|Young woman with Vitiligo|
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Vitiligo (IPA /ˌvɪtəˈlaɪgo/) or leukoderma is a chronic skin condition that causes loss of pigment, resulting in irregular pale patches of skin. The precise cause of vitiligo is complex and not fully understood. There is some evidence suggesting it is caused by a combination of auto-immune, genetic, and environmental factors. The population incidence in the United States is considered to be between 1% and 2%. It is considered a rare condition/rare disease that affects only 1 in 2,000 people.
According to Diseases Database: "A disorder consisting of areas of macular depigmentation, commonly on extensor aspects of extremities, on the face or neck, and in skin folds. Age of onset is often in young adulthood and the condition tends to progress gradually with lesions enlarging and extending until a quiescent state is reached."
Half of people with vitiligo develop patches of de-pigmented skin appearing on extremities before their 20s. The patches may grow, shrink, or remain constant in size. Patches often occur symmetrically across both sides on the body. Occasionally small areas may repigment as they are recolonised by melanocytes. The location of vitiligo affected skin changes over time, with some patches re-pigmenting and others becoming affected.
In some cases, mild trauma to an area of skin seems to cause new patches - for example around the ankles (caused by friction with shoes or sneakers). Vitiligo may also be caused by stress that affects the immune system, leading the body to react and start eliminating skin pigment.
The following list of symptoms mentioned from various sources includes the 23 mentioned below:
- Hand white patches
- Feet white patches
- Arm white patches
- Face white patches
- Lip white patches
- Armpit white patches
- Chest white patches
- Back white patches
- Shoulders white patches
- Groin white patches
- White patches around the mouth
- White patches around the eyes
- Nostril white patches
- Navel white patches
- Genital white patches
- Mucous membrane white patches
- Rectal white patches
- Retina white patches
- Premature graying
- Gray scalp hair
- Gray eyelashes
- Gray eyebrows
- Gray beard
- Sun sensitivity
Vitiligo is associated with autoimmune and inflammatory diseases, commonly thyroid overexpression and underexpression. Jin in the New England Journal of Medicine reported a study comparing 656 people with and without vitiligo in 114 families, which found several mutations (single-nucleotide polymorphisms) in the NALP1 gene. The NALP1 gene, which is on chromosome 17 located at 17p13, is on a cascade that regulates inflammation and cell death, including myeloid and lymphoid cells, which are white cells that are part of the immune response. NALP1 is expressed at high levels in T cells and Langerhan's cells, white cells that are involved in skin autoimmunity.
Among the inflammatory products of NALP1 are caspase 1 and caspase 5, which activate the inflammatory cytokine interleukin-1β. Interleukin-1β is expressed at high levels in patients with vitiligo. There are compounds which inhibit caspase and interleukin-1β, and so might be useful drugs for vitiligo and associated autoimmune diseases.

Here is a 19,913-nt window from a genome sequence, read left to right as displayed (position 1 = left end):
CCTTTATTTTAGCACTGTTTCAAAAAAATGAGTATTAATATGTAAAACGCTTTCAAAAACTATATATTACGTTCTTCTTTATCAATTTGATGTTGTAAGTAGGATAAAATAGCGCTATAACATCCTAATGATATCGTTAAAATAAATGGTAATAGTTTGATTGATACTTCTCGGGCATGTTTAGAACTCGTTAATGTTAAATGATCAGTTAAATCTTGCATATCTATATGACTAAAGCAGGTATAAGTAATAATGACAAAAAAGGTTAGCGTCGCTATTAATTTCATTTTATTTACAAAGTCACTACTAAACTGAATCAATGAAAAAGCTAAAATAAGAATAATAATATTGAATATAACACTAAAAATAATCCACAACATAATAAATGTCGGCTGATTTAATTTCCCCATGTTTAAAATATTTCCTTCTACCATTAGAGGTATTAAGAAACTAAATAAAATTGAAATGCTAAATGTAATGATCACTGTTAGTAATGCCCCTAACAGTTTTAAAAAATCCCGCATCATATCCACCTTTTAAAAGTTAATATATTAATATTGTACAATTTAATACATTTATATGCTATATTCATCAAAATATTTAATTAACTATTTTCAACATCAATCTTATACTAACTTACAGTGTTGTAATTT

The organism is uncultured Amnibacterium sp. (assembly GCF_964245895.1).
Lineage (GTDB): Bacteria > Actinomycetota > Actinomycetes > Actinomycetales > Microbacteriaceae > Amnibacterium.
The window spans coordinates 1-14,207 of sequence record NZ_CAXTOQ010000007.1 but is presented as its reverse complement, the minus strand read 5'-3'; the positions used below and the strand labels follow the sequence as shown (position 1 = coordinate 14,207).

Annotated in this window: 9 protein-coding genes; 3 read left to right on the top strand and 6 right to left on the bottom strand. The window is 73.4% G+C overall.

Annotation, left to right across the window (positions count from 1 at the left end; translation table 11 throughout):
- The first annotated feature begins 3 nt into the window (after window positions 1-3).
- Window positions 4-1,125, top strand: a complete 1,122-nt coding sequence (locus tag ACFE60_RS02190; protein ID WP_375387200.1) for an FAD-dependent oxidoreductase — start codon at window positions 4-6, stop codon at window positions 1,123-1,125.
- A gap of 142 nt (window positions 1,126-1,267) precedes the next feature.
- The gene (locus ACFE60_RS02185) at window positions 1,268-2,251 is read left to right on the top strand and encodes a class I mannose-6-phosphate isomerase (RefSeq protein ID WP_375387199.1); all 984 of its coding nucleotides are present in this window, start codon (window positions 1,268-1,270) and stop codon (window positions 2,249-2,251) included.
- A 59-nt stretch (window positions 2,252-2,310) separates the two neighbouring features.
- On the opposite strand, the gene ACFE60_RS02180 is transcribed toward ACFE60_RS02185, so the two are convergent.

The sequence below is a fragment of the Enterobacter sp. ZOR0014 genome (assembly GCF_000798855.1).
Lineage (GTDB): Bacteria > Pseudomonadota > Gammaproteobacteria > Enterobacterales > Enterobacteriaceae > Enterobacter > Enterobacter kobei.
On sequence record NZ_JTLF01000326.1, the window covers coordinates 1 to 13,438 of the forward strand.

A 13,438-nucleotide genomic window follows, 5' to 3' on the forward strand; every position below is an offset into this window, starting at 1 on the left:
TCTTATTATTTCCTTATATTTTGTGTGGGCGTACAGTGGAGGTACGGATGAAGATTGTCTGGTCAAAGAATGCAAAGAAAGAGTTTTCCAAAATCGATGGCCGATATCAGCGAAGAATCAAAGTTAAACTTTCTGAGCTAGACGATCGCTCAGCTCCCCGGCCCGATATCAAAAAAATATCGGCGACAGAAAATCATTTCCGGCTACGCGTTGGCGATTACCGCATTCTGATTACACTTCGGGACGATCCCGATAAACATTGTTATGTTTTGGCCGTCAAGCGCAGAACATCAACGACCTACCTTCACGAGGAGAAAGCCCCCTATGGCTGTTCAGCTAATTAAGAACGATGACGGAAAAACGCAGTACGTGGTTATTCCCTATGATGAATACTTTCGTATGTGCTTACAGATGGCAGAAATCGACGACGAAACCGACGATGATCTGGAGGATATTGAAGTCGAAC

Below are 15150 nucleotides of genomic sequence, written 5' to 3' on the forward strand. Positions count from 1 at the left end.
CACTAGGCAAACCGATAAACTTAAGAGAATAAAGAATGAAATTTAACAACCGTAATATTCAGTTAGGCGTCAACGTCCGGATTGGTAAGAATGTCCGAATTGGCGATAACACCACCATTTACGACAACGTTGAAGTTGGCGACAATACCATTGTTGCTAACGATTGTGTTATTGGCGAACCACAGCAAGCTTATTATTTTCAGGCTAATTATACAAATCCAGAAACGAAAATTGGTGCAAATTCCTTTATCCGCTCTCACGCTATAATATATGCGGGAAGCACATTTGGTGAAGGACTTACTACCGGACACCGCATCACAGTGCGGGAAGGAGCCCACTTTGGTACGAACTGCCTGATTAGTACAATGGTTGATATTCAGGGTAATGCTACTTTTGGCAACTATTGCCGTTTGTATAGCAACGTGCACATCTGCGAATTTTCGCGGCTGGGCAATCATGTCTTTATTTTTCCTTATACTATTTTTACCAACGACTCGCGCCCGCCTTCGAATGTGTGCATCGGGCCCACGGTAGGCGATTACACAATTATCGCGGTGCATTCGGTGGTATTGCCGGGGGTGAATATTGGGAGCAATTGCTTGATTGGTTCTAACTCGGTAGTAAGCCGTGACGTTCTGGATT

Of the 656 people, 219 had vitiligo only, 70 had vitiligo with autoimmune thyroid disease, and 60 had vitiligo and other autoimmune diseases. Addison's disease (typically an autoimmune destruction of the adrenal glands) may cause vitiligo.
In one of the mutations, the amino acid leucine in the NALP1 protein was replaced by histidine (Leu155->His). The original protein and sequence is highly conserved in evolution, and found in humans, chimpanzee, rhesus monkey, and bush baby, which means that it's an important protein and an alteration is likely to be harmful.
The following is the normal DNA and protein sequence in the NALP1 gene:
In some cases of vitiligo the first leucine is altered to histidine, by a Leu155→His mutation:
The normal sequence of the DNA code for NALP1 of TCACTCCTCTACCAA is replaced in some of these vitiligo families by the sequence TCACACCTCTACCAA, which respectively code for the amino acid sequence of the normal NALP1 protein SLLYQ being replaced by SHLYQ.
Vitiligo can have a significant effect on the psychological well being of the patient. This is especially true for darker skinned patients as the contrast between pigmented and depigmented skin can be quite drastic.
In some cultures there is a stigma attached to having vitiligo. Those affected with the condition are sometimes thought to be evil or diseased and are sometimes shunned by others in the community. People with vitiligo may feel depressed because of this stigma or because their appearance has changed dramatically. Other people with vitiligo experience no negative psychological effects at all.
There are a number of ways to alter the appearance of vitiligo without addressing its underlying cause. In mild cases, vitiligo patches can be hidden with makeup or other cosmetic camouflage solutions. If the affected person is pale-skinned, the patches can be made less visible by avoiding sunlight and the sun tanning of unaffected skin. However, exposure to sunlight may also cause the melanocytes to regenerate to allow the pigmentation to come back to its original color.
Phototherapy may also beneficial using exposure to long-wave ultraviolet (UVA) light from the sun or from UVA, together with Psoralen, called "PUVA", Or with UVB Narrowband lamps (without Psoralen), can help in many cases. Psoralen can be taken in a pill 1-2 hours before the exposure or as a Psoralen soaking of the area 1/2 hour before the exposure. Lately, PUVA is being more and more replaced with exposure UVB Narrowband light at a wavelength of 311-313 nanometers. This treatment does not involve Psoralen since the effect of the lamp is strong enough. The source for the UVB Narrowband UVB light can be special fluorecent lamps that treat large area in few minutes, or high power fiber-optic devices in a fraction of a second.
Alternatively, some people with vitiligo opt for chemical depigmentation, which uses 20% monobenzylether of hydroquinone. This process is irreversible and generally ends up with complete or mostly complete depigmentation.